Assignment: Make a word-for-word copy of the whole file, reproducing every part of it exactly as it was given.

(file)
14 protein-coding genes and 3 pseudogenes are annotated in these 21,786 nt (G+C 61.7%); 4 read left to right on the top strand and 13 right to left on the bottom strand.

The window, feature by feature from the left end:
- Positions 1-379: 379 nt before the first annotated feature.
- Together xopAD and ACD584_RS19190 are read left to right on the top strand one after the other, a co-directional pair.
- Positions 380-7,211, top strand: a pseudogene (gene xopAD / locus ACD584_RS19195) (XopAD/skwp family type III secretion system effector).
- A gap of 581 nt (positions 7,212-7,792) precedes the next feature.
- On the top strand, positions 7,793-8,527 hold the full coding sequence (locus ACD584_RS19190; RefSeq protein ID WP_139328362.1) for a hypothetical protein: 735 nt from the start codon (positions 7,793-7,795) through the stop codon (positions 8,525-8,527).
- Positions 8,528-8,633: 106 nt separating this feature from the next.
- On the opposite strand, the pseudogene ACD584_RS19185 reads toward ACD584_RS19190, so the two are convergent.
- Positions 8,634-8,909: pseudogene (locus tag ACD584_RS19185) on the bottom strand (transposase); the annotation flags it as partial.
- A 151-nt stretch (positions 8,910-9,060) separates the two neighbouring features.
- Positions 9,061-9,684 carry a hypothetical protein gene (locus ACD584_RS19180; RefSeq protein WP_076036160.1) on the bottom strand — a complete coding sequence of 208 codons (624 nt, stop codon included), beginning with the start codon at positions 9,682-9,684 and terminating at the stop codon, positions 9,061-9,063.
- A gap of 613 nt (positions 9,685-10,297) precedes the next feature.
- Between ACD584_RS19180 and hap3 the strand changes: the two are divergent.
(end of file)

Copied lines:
14 protein-coding genes and 3 pseudogenes are annotated in these 21,786 nt (G+C 61.7%); 4 read left to right on the top strand and 13 right to left on the bottom strand.

The window, feature by feature from the left end:
- Positions 1-379: 379 nt before the first annotated feature.
- Together xopAD and ACD584_RS19190 are read left to right on the top strand one after the other, a co-directional pair.
- Positions 380-7,211, top strand: a pseudogene (gene xopAD / locus ACD584_RS19195) (XopAD/skwp family type III secretion system effector).
- A gap of 581 nt (positions 7,212-7,792) precedes the next feature.
- On the top strand, positions 7,793-8,527 hold the full coding sequence (locus ACD584_RS19190; RefSeq protein ID WP_139328362.1) for a hypothetical protein: 735 nt from the start codon (positions 7,793-7,795) through the stop codon (positions 8,525-8,527).
- Positions 8,528-8,633: 106 nt separating this feature from the next.
- On the opposite strand, the pseudogene ACD584_RS19185 reads toward ACD584_RS19190, so the two are convergent.
- Positions 8,634-8,909: pseudogene (locus tag ACD584_RS19185) on the bottom strand (transposase); the annotation flags it as partial.
- A 151-nt stretch (positions 8,910-9,060) separates the two neighbouring features.
- Positions 9,061-9,684 carry a hypothetical protein gene (locus ACD584_RS19180; RefSeq protein WP_076036160.1) on the bottom strand — a complete coding sequence of 208 codons (624 nt, stop codon included), beginning with the start codon at positions 9,682-9,684 and terminating at the stop codon, positions 9,061-9,063.
- A gap of 613 nt (positions 9,685-10,297) precedes the next feature.
- Between ACD584_RS19180 and hap3 the strand changes: the two are divergent.